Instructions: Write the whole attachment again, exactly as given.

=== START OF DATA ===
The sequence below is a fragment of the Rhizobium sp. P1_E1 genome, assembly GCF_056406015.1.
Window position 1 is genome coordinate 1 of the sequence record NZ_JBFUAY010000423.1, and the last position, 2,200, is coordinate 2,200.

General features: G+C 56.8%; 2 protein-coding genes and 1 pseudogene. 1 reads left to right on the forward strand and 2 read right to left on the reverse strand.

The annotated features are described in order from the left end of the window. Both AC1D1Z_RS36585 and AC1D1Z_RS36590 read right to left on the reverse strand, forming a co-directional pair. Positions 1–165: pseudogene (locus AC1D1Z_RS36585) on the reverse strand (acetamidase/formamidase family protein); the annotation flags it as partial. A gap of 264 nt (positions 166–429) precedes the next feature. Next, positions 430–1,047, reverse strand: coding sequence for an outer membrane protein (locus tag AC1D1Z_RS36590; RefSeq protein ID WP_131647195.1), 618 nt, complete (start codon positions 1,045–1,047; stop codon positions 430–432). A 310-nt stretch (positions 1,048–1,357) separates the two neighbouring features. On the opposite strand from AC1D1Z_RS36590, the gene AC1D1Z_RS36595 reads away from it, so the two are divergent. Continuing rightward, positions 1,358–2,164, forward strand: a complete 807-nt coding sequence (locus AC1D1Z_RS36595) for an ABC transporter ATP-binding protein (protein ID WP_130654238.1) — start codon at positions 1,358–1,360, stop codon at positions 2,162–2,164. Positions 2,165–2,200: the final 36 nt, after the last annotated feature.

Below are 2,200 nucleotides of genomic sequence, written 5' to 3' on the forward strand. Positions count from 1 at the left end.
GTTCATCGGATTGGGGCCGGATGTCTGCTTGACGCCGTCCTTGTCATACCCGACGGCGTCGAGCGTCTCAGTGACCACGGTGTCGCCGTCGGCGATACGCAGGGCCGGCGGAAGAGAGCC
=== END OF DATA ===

The sequence below is a fragment of the Rhizobium sp. P1_E1 genome, assembly GCF_056406015.1.
Window position 1 is genome coordinate 1 of the sequence record NZ_JBFUAY010000423.1, and the last position, 2,200, is coordinate 2,200.

General features: G+C 56.8%; 2 protein-coding genes and 1 pseudogene. 1 reads left to right on the forward strand and 2 read right to left on the reverse strand.

The annotated features are described in order from the left end of the window. Both AC1D1Z_RS36585 and AC1D1Z_RS36590 read right to left on the reverse strand, forming a co-directional pair. Positions 1–165: pseudogene (locus AC1D1Z_RS36585) on the reverse strand (acetamidase/formamidase family protein); the annotation flags it as partial. A gap of 264 nt (positions 166–429) precedes the next feature. Next, positions 430–1,047, reverse strand: coding sequence for an outer membrane protein (locus tag AC1D1Z_RS36590; RefSeq protein ID WP_131647195.1), 618 nt, complete (start codon positions 1,045–1,047; stop codon positions 430–432). A 310-nt stretch (positions 1,048–1,357) separates the two neighbouring features. On the opposite strand from AC1D1Z_RS36590, the gene AC1D1Z_RS36595 reads away from it, so the two are divergent. Continuing rightward, positions 1,358–2,164, forward strand: a complete 807-nt coding sequence (locus AC1D1Z_RS36595) for an ABC transporter ATP-binding protein (protein ID WP_130654238.1) — start codon at positions 1,358–1,360, stop codon at positions 2,162–2,164. Positions 2,165–2,200: the final 36 nt, after the last annotated feature.

Below are 2,200 nucleotides of genomic sequence, written 5' to 3' on the forward strand. Positions count from 1 at the left end.
GTTCATCGGATTGGGGCCGGATGTCTGCTTGACGCCGTCCTTGTCATACCCGACGGCGTCGAGCGTCTCAGTGACCACGGTGTCGCCGTCGGCGATACGCAGGGCCGGCGGAAGAGAGCC